The right diet is very important for managing PEI. Your doctor and/or dietician can help you choose the foods that keep your energy level up and give you the nutrition you need. Here are a few tips:Don’t do this:

  • DON’T drink alcohol: It can make it even harder for your body to absorb fat, and can damage your pancreas over time.
  • DON’T smoke
  • DON’T Go on a low-fat diets – because you are at risk of malnourishment.

Do this:

  • DO eat six small meals per day, instead of the traditional three. A big meal might not be appealing if you have digestion troubles from PEI.
  • DO take vitamins. You may need to take vitamins A, D, E, and K to replace ones that aren’t getting absorbed from your diet.
  • DO talk with your family and friends to get the support you need while you’re getting treatment.

What is pancreatic exocrine insufficiency (PEI)

Pancreatic Exocrine Insufficiency (PEI) is a condition that causes problems in how you digest food. Your pancreas doesn't make enough of the enzymes that your body needs to break down and absorb nutrients.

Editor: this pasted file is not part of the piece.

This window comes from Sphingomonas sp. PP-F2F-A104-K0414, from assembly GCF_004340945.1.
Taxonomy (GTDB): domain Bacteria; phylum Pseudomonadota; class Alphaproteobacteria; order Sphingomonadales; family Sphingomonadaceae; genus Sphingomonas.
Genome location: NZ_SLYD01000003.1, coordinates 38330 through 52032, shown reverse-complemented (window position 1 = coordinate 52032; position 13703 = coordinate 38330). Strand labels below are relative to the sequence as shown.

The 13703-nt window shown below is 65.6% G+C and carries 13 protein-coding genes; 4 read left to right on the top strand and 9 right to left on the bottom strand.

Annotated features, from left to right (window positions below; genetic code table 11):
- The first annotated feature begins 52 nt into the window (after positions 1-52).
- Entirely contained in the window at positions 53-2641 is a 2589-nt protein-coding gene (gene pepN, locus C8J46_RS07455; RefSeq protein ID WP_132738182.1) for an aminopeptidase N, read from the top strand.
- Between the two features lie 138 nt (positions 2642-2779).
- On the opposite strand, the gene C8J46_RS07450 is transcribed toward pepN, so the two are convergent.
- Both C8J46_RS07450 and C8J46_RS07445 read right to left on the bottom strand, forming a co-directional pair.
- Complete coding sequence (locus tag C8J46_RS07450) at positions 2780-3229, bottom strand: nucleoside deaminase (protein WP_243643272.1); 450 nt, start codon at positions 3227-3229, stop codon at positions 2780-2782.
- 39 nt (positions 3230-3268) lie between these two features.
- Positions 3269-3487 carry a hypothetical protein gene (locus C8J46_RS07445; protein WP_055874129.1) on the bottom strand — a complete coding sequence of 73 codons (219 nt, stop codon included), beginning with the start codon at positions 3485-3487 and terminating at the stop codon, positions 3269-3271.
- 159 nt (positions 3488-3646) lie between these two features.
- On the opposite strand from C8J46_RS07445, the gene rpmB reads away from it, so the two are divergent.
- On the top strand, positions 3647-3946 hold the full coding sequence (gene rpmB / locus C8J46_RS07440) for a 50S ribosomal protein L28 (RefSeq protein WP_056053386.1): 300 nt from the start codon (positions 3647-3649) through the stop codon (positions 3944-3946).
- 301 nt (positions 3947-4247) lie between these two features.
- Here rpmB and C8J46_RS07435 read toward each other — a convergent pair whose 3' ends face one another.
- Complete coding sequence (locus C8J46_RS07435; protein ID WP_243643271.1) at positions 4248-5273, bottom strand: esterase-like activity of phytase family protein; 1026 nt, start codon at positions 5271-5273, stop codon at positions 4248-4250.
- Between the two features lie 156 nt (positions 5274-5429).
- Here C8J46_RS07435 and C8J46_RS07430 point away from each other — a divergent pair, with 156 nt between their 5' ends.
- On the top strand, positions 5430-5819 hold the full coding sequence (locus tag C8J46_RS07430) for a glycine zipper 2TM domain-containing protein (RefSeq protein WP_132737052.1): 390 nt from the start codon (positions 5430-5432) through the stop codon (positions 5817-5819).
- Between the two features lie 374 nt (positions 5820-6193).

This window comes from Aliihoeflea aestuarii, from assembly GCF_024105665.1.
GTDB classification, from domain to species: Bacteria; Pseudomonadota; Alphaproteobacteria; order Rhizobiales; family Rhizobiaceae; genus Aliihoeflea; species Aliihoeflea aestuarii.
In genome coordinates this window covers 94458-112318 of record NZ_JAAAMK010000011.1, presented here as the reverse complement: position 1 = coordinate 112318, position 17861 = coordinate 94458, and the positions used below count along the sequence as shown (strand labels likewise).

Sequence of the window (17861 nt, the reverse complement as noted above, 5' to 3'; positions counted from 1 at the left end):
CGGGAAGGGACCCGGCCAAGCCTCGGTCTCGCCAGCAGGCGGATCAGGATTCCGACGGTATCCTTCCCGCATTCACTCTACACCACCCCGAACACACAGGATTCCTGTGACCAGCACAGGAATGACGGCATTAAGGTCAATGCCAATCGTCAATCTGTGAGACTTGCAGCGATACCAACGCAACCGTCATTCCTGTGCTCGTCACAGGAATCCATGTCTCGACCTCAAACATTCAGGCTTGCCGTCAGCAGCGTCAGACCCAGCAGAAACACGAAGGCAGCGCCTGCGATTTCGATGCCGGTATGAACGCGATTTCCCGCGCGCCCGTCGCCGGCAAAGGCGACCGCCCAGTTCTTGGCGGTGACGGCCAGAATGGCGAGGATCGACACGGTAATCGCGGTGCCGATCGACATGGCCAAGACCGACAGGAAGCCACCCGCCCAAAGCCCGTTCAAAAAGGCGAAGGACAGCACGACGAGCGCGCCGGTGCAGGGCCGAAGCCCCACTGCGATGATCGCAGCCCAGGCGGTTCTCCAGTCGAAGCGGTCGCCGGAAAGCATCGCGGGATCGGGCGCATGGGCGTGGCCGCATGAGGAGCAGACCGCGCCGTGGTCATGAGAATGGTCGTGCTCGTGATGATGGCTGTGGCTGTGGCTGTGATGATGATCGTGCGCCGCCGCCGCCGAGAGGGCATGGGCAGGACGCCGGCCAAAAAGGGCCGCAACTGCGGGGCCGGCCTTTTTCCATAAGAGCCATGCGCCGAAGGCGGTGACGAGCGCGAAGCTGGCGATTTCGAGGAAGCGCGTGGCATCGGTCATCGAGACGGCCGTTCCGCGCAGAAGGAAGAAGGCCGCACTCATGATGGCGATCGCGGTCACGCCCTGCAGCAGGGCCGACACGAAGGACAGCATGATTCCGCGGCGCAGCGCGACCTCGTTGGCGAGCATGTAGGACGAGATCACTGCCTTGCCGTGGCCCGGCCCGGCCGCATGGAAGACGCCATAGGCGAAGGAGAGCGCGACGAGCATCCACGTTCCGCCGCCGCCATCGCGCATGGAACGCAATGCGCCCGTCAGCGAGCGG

Enzymes speed up chemical reactions in the body. The enzymes made by the pancreas move into the small intestine, where they help break down the food that you have eaten.

When you have PEI, you don't get the nutrition you need because your body can't absorb fats and some vitamins and minerals from foods.

There are drugs that work for this condition that give you much needed supply of enzymes. Besides taking medicine, you can manage your symptoms by making sure you follow the right diet. Your doctor will recommend foods that will help you get enough nutrients and protein that you might be missing.

Signs & Symptoms of pancreatic exocrine insufficiency (PEI)